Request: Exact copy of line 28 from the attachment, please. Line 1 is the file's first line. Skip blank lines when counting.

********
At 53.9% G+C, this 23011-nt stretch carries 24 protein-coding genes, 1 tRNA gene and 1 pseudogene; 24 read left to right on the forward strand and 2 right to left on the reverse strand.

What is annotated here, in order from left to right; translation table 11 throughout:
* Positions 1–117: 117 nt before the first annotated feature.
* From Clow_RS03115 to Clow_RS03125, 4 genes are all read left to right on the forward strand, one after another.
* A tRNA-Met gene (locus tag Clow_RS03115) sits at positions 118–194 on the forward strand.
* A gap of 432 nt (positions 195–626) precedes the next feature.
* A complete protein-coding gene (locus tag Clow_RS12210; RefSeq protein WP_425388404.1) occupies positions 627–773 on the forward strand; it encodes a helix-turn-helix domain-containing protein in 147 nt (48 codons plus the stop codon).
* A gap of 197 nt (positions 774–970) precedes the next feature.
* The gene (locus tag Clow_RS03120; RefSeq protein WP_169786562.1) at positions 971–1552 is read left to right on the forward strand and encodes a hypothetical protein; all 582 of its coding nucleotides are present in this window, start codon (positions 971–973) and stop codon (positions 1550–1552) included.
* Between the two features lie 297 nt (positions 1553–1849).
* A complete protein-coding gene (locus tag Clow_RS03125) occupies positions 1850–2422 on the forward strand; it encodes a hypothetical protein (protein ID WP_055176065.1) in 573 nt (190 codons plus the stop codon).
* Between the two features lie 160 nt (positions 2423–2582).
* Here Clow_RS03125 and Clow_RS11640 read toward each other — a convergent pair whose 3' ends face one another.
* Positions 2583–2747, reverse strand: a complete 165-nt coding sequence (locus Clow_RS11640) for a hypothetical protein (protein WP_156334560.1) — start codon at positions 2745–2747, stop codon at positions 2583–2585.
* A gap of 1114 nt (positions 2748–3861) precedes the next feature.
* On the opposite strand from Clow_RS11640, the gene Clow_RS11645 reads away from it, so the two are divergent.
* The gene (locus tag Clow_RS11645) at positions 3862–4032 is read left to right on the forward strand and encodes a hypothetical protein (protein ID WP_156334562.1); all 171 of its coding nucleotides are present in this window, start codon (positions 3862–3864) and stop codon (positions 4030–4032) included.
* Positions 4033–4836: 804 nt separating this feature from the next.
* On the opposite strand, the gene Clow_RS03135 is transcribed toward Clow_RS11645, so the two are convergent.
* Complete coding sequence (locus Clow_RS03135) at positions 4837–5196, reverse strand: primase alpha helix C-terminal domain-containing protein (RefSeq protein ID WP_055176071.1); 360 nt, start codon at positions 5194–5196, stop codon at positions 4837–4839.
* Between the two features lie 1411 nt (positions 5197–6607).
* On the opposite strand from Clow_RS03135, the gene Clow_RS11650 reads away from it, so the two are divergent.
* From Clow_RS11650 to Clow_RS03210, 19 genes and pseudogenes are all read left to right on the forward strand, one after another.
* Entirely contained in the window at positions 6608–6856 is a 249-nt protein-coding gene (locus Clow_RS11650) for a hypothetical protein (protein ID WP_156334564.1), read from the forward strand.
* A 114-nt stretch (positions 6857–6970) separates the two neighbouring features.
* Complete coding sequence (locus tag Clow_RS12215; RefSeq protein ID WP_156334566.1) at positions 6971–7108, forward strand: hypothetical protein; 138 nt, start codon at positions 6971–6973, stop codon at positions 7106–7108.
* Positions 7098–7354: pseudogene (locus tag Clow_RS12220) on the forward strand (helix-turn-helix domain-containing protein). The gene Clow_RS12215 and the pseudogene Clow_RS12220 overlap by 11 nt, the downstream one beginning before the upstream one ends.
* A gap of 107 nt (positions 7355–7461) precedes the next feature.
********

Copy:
* A gap of 107 nt (positions 7355–7461) precedes the next feature.